Regulation and innovation under Industry 4.0: Case of medical/healthcare robot, HAL by Cyberdyne

Michiko Iizuka & Yoko Ikeda


Innovations using emerging technologies (artificial intelligence, robotics, the internet of things), are said to improve productivity and quality of life. On the other hand, the diffusion of such innovation involves risks and uncertainties regarding safety. Generally, these risks are managed by government by means of regulation. Yet it increasingly falls short on governing emerging technology due to innovations' global connectivity, commercialization and heightened risk & uncertainty. These pose challenges to firms for commercialization because emerging innovations often do not come under the existing product categories nor corresponding regulations. This study answers how product based on emerging technology commercialize, overcoming existing regulatory barriers on safety, using firm strategies and role of standards played, through an examination of the case of Cyberdyne, a successful medical/healthcare robotics company in Japan. Cyberdyne developed and commercialized the world's first product using cybernics in wearable medical/healthcare device. The case illustrates the increasing complexity of safety regulations and role of standards for firms to innovate applying emerging technologies. It concludes with an exploration of policy considerations regarding the regulation in dealing with emerging technologies under Industry 4.0.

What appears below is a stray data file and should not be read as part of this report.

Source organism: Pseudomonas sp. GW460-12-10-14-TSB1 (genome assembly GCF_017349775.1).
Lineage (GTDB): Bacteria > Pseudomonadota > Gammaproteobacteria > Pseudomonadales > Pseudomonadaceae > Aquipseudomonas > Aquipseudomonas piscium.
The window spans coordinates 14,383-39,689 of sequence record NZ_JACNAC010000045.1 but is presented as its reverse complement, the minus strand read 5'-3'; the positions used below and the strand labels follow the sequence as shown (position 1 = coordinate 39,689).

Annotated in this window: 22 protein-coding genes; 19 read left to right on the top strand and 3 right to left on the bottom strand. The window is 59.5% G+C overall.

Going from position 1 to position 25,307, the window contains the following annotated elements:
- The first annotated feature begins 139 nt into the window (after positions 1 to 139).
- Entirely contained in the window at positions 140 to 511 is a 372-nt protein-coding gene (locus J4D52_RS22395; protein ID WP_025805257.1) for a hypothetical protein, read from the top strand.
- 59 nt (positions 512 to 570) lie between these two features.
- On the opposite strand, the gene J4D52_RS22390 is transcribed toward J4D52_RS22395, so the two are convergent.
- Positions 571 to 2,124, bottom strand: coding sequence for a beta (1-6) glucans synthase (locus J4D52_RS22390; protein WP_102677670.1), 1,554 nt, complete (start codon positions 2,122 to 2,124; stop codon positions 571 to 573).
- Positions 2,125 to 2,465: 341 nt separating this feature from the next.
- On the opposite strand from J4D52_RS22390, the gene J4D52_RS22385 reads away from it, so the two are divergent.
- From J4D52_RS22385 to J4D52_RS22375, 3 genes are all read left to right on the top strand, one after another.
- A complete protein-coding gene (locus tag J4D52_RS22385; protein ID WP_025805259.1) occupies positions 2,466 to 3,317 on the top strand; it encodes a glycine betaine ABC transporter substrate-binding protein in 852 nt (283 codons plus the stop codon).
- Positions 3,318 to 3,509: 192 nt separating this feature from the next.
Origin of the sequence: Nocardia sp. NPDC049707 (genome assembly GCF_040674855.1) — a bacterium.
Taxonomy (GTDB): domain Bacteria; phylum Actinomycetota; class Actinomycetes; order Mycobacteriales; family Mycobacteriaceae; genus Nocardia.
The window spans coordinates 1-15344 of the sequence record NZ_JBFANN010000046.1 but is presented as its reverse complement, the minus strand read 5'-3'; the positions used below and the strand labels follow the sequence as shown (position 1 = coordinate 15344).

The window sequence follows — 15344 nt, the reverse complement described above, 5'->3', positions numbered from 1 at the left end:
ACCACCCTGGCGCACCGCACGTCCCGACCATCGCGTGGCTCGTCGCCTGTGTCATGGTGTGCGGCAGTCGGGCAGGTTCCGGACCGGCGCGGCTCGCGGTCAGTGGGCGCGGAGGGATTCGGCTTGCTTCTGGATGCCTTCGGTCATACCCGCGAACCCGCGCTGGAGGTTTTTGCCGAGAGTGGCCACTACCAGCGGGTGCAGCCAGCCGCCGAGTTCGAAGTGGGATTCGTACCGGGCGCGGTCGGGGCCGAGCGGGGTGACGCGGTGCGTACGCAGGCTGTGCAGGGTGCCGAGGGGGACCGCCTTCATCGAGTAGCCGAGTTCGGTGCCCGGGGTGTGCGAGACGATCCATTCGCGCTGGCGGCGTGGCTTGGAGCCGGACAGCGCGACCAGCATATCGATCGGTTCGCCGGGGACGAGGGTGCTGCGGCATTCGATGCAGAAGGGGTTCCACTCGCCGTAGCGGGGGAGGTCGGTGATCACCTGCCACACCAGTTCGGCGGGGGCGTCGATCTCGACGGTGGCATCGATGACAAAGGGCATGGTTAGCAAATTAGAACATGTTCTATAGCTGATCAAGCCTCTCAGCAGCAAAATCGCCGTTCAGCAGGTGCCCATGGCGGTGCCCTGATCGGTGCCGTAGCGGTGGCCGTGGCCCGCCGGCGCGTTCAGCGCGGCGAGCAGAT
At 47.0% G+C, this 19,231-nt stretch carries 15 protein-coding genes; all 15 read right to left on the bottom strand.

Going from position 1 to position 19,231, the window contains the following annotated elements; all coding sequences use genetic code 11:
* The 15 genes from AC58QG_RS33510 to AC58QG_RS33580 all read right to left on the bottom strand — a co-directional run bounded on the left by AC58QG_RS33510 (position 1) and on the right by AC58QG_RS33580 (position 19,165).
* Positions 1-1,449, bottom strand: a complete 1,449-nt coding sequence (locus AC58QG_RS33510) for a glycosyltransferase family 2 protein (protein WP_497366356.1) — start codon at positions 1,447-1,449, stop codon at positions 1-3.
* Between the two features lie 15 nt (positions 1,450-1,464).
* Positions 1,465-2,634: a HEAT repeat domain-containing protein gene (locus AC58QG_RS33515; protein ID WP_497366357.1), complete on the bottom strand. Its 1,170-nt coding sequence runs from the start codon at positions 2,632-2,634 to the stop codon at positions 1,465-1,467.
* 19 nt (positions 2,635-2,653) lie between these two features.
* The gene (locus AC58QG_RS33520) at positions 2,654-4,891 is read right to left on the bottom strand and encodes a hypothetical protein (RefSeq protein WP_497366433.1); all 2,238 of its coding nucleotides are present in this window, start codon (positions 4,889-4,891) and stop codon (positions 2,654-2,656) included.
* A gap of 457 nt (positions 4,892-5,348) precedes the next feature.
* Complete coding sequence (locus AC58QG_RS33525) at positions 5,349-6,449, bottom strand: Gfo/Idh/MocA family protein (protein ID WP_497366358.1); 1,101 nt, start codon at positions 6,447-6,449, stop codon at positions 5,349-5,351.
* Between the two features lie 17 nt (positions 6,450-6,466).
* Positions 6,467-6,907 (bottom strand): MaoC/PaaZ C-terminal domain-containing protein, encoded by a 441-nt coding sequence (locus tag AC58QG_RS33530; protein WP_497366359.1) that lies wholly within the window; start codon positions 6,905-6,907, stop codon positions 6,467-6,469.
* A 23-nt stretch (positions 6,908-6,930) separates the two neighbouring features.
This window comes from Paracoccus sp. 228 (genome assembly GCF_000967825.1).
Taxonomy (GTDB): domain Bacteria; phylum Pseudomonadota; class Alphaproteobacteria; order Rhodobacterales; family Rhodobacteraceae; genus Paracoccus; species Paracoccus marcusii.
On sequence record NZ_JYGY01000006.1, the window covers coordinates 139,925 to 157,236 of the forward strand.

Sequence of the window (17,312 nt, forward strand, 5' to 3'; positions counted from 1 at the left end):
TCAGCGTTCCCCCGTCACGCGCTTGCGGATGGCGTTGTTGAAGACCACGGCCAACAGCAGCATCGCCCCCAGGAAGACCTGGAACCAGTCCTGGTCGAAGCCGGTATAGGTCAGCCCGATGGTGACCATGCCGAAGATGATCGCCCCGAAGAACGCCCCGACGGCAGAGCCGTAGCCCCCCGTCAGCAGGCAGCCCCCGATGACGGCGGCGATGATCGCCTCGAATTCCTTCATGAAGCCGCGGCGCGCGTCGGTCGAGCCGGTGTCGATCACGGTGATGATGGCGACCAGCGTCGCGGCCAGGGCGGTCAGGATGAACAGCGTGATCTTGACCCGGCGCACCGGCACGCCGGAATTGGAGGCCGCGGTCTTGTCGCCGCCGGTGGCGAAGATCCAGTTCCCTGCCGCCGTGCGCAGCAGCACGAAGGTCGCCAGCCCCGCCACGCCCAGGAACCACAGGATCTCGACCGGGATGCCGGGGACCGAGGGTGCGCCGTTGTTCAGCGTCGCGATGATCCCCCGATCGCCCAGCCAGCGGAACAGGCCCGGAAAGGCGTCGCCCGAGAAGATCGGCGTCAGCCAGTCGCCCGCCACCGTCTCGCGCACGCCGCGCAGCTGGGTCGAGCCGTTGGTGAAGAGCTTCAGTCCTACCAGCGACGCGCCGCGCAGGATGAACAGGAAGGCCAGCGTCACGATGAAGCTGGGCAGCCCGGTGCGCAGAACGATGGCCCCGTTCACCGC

JEL Classification: O33, F23, I18, L15

Keywords: Regulation, standards, Industry 4.0, emerging technology, robotics, institutional arbitration, rulemaking, Japan

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